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StraightTalk SC: Can't Win for Losing

StraightTalk SC
Can't Win for Losing:The Crisis of the Working Poor

Presented in partnership with Osher Lifelong Learning Institute (OLLI) at Furman

Tuesdays: July 22, July 29, August 5 and August 12, 2014
Younts Conference Center, Shaw Hall, Furman University
6:30 - 8:30 p.m. each week

To view biographies, click here.

To read about these events, click here.  

All sessions were moderated by Mark Quinn, director of member and public relations, The Electric Cooperatives of South Carolina, and former host of SCETV’s Big Picture (bio).

July 22: Who in South Carolina Gets to Live the American Dream?

Jessica Hennessey, Ph.D., Furman University assistant professor of economics (bio), opened our series with a historical and a current perspective on the definitions and measures of those who are poor or near poor and how South Carolina compares to the rest of the nation.  She also looked briefly at three federal policies that have a tangible impact on the group of people we refer to as the “working poor.”

For Dr. Hennessey's powerpoint presentation, click here.

South Carolina State Representatives Gilda Cobb-Hunter (D-District 66) (bio) and Kenny Bingham (R-District 89) (bio) joined Mark Quinn for a conversation about the role of state government in improving the plight of the working poor.


July 29: Questioning the American Dream: Families and Neighbors Living on the Brink

Kyle Longest, Ph.D., Furman University assistant professor of sociology (bio) led an interactive session looking at the bills, dollars and pennies of a family who is “barely getting by in South Carolina.”

Danny Avula, M.D., deputy director of the Richmond City Health Department (bio), presented what he has discovered during the last decade as his family has lived in intentional community with neighbors very different from themselves.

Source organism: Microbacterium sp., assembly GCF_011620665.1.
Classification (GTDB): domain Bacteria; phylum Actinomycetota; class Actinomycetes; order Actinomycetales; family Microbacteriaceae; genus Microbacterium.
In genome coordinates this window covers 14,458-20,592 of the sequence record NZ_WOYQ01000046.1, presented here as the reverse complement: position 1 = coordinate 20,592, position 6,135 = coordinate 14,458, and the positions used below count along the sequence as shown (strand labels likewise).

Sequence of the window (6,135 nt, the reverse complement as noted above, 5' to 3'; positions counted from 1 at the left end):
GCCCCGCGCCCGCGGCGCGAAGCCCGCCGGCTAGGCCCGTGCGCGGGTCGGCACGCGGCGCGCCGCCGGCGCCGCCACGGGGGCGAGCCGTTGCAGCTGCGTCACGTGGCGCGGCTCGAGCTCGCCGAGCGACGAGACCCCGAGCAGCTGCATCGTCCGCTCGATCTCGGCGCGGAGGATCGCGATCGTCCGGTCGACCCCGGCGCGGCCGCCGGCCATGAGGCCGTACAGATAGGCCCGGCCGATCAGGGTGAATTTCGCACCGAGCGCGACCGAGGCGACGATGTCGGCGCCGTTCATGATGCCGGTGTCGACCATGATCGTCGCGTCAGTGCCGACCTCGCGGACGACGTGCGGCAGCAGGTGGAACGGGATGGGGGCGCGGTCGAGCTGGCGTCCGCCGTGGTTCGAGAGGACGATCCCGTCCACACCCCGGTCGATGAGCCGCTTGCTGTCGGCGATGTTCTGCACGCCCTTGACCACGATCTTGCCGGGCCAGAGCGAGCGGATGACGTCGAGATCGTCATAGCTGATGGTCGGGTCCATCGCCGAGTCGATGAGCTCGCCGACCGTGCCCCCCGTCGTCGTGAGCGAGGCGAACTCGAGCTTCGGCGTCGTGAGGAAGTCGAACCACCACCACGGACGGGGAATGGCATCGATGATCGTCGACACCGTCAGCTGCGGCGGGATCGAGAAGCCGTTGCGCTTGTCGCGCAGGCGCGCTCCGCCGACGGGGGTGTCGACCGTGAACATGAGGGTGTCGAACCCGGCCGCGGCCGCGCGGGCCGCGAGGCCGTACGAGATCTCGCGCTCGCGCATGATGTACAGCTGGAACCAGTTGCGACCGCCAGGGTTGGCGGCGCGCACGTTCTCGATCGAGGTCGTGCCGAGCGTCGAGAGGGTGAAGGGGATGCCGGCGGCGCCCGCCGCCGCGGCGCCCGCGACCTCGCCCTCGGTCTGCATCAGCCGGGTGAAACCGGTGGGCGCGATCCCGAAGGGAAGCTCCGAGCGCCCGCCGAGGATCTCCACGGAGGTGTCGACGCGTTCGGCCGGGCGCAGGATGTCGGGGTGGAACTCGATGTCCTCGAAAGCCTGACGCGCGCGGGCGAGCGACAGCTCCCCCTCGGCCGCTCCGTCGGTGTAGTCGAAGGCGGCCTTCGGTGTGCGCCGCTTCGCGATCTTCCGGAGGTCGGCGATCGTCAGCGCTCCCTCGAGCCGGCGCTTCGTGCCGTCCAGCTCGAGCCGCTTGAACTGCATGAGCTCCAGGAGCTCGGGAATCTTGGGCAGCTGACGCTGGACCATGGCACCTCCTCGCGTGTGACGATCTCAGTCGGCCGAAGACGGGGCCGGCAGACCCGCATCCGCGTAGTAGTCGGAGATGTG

To view Straight Talk SC Storify from Session II, click here



August 5: Chasing the American Dream: What Does It Take to Climb the Income Ladder?

Sarah Sattelmeyer, senior associate, Financial Security and Mobility, Pew Charitable Trusts (bio), gave an overview of the state of economic mobility in the U.S. and describe what Pew's research indicates are the drivers behind it.

For Sara Sattelmeyer's powerpoint presentation, click here.

Tammi Hart, executive assistant, Day and Zimmerman (bio), and Dawn Dowden, vice-president of operations, Homes of Hope (bio), shared their real life experiences of poverty and economic mobility.

To view Straight Talk SC Storify from Session III, click here.


August 12: Revitalizing the American Dream

Carol Naughton, senior vice-president, Purpose Built Communities (bio), spoke about the importance of community development and revitalization in building up the working poor. Curt McPhail, project manager, Northside Development Group (bio) presented an overview of Spartanburg’s transformative Northside Initiative.

For Carol Naughton's powerpoint presentation, click here.

For Curt McPhail's  powerpoint presentation, click here.

Mark Quinn hosted a roundtable discussion with Carol Naughton; Curt McPhail, Russell Booker, Superintendent of Education, Spartanburg District 7 (bio)Phil Feisal, president, Spartanburg Medical Center (bio)Tony Thomas, president of the Northside Neighborhood Association (bio), and David Wood, Ph.D. Senior Vice President for Development, Wofford College (bio) on the collective vision and committed partnership that is revitalizing Spartanburg’s Northside, one that brings together the resources and ideas of government, faith communities, public and higher education, the hospital, foundations, and neighborhood associations. 

Jim Sinegal, co-founder and former CEO of Costco Corporation (bio), provided a business leader’s perspective on why paying good wages is good for business and good for the economy.

To view Straight Talk SC Storify from Session IV, click here


Press Coverage

Olli and The Riley Institute Present Summer Series, Crisis of The Working Poor. UpstateBizSC

The Summer Series is presented by The Riley Institute at Furman
and Osher Lifelong Learning Institute at Furman